Honorable mention: Clint Capela might still be dealing with right heel soreness, but that hasn't stopped him from putting up awesome numbers these past few games. Capela logged 14 points, 18 rebounds, 2 assists, 1 block, and 1 steal on 7 of 14 shooting from the field. Against Hassan Whiteside, Mike D'Antoni had no choice but to play Capela a lot (36 minutes) and despite the loss, Capela took advantage of the opportunity.

Key moment: The bottom fell out for the Rockets in the second quarter where the Trail Blazers outscored them 32 to 21. Houston shot 3 of 14 from three-point range and missed on several good looks. On the other side, Portland shot 3 of 6 from three-point range and a returning Carmelo Anthony scored 8 points on 3 of 4 shooting from the field. C.J. McCollum had 8 points of his own on 3 of 6 shooting from the field. The Rockets were feisty in the fourth quarter, but were never able to fully recover from this quarter.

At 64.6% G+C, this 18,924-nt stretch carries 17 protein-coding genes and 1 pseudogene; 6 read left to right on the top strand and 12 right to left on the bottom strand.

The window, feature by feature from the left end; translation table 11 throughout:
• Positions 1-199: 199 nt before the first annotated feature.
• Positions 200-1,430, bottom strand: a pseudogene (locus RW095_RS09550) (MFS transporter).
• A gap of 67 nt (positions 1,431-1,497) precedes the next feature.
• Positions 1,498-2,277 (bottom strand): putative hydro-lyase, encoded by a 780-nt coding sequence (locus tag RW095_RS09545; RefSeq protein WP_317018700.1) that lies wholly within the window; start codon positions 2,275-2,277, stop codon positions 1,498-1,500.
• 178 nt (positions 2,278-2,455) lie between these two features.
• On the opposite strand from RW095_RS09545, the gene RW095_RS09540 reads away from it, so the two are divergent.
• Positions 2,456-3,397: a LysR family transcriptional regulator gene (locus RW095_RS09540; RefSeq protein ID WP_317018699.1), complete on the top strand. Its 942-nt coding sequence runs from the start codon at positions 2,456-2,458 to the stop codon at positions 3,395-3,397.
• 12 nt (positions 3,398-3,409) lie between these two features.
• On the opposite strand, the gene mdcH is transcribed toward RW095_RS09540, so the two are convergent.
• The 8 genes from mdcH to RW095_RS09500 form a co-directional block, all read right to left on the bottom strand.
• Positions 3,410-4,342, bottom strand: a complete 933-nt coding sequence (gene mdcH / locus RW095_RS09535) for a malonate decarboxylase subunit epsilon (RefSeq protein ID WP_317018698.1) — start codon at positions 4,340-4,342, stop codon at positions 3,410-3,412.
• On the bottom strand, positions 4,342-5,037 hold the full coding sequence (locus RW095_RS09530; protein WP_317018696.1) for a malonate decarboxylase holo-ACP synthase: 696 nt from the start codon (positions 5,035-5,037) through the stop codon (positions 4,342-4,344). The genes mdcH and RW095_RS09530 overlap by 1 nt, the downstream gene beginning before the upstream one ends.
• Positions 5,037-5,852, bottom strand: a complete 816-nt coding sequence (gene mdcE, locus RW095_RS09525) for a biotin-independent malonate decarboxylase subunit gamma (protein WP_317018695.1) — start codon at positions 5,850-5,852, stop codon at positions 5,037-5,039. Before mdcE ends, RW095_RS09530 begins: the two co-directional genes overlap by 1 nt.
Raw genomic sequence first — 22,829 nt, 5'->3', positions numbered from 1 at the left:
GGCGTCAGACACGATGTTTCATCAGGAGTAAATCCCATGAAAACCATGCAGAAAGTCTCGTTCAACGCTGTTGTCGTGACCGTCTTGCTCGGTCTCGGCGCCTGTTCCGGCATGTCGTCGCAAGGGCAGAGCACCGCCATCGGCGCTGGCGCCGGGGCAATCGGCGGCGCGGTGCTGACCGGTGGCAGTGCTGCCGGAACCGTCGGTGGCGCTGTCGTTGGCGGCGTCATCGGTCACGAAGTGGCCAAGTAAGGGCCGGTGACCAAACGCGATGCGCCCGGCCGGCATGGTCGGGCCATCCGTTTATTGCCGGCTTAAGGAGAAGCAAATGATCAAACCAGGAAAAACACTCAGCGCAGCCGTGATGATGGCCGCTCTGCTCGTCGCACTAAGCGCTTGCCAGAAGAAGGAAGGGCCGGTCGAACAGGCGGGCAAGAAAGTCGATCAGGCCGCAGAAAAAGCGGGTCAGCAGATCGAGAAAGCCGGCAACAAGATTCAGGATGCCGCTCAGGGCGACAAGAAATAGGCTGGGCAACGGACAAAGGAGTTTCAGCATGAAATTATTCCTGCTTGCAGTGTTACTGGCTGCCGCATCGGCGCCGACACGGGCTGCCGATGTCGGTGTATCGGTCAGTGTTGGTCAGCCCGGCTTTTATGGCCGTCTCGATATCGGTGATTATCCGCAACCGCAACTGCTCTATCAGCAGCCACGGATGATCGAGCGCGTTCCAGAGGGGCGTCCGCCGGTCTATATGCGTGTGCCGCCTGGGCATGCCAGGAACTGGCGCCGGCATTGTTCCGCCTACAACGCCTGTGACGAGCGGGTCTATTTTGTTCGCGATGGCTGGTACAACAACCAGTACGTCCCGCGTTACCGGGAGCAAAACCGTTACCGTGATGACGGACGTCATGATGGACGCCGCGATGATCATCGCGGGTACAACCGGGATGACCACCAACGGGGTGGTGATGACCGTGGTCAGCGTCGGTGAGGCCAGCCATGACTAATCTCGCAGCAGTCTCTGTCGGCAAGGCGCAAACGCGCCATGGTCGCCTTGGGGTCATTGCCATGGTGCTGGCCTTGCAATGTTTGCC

Up next: The Rockets play the Los Angeles Lakers at 7:30 p.m. in Houston on Saturday.

WWE's Royal Rumble arrives this Sunday at Minute Maid Park. Photo by Paul Muth

I'm not a big sign guy.

You know sign guys. The people who write puns on posters. The ones who carry the letter "D" in one had and a cutout of a literal fence in the other. The "Houston, YOU have a problem" sign guys.

I tried it once when I was 14, was punched in the face, and sort of lost my appetite after that.

Let me explain.

It was April 1, 2001. Wrestlemania 17. I won't ask my parents how much it cost them, but my aunt and uncle scored floor seats to the greatest spectacle in sports entertainment in no better confines than the Astrodome herself and I got to tag along.

It was a hell of a show. Some say it was one of the best Wrestlemanias ever. The card was stacked, including a Triple-H match against the hometown hero The Undertaker that set the stage for the main event.

At precisely two hours and forty-eight minutes into the event, Undertaker sent Triple-H flying over the barricade and "INTO THE STANDS!"

"Holy crap," 14-year-old Paul thought. "They're headed right down my aisle."